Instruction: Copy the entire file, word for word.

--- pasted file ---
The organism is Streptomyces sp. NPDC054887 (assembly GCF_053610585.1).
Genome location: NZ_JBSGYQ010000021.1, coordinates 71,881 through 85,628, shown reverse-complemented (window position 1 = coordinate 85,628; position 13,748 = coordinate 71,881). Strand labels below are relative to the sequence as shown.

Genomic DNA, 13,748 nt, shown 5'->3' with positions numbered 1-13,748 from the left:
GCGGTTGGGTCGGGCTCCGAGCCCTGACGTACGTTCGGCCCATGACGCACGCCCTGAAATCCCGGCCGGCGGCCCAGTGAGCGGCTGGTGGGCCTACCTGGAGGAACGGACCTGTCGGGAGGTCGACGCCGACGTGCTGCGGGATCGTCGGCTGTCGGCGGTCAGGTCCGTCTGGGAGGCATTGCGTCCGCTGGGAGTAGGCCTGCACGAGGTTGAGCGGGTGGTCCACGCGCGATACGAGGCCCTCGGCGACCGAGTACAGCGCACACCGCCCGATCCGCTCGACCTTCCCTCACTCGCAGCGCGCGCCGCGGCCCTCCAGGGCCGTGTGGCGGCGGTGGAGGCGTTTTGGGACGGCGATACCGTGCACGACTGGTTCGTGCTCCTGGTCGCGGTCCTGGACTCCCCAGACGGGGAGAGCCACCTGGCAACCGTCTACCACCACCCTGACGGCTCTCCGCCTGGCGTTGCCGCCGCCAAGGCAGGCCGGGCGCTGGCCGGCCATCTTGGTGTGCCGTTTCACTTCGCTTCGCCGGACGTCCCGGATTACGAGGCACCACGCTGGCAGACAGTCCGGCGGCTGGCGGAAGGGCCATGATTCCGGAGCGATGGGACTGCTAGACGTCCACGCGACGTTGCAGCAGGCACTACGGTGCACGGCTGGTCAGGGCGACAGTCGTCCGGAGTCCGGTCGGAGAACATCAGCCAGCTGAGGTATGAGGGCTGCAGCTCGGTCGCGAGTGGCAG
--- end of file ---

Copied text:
The organism is Streptomyces sp. NPDC054887 (assembly GCF_053610585.1).
Genome location: NZ_JBSGYQ010000021.1, coordinates 71,881 through 85,628, shown reverse-complemented (window position 1 = coordinate 85,628; position 13,748 = coordinate 71,881). Strand labels below are relative to the sequence as shown.

Genomic DNA, 13,748 nt, shown 5'->3' with positions numbered 1-13,748 from the left:
GCGGTTGGGTCGGGCTCCGAGCCCTGACGTACGTTCGGCCCATGACGCACGCCCTGAAATCCCGGCCGGCGGCCCAGTGAGCGGCTGGTGGGCCTACCTGGAGGAACGGACCTGTCGGGAGGTCGACGCCGACGTGCTGCGGGATCGTCGGCTGTCGGCGGTCAGGTCCGTCTGGGAGGCATTGCGTCCGCTGGGAGTAGGCCTGCACGAGGTTGAGCGGGTGGTCCACGCGCGATACGAGGCCCTCGGCGACCGAGTACAGCGCACACCGCCCGATCCGCTCGACCTTCCCTCACTCGCAGCGCGCGCCGCGGCCCTCCAGGGCCGTGTGGCGGCGGTGGAGGCGTTTTGGGACGGCGATACCGTGCACGACTGGTTCGTGCTCCTGGTCGCGGTCCTGGACTCCCCAGACGGGGAGAGCCACCTGGCAACCGTCTACCACCACCCTGACGGCTCTCCGCCTGGCGTTGCCGCCGCCAAGGCAGGCCGGGCGCTGGCCGGCCATCTTGGTGTGCCGTTTCACTTCGCTTCGCCGGACGTCCCGGATTACGAGGCACCACGCTGGCAGACAGTCCGGCGGCTGGCGGAAGGGCCATGATTCCGGAGCGATGGGACTGCTAGACGTCCACGCGACGTTGCAGCAGGCACTACGGTGCACGGCTGGTCAGGGCGACAGTCGTCCGGAGTCCGGTCGGAGAACATCAGCCAGCTGAGGTATGAGGGCTGCAGCTCGGTCGCGAGTGGCAG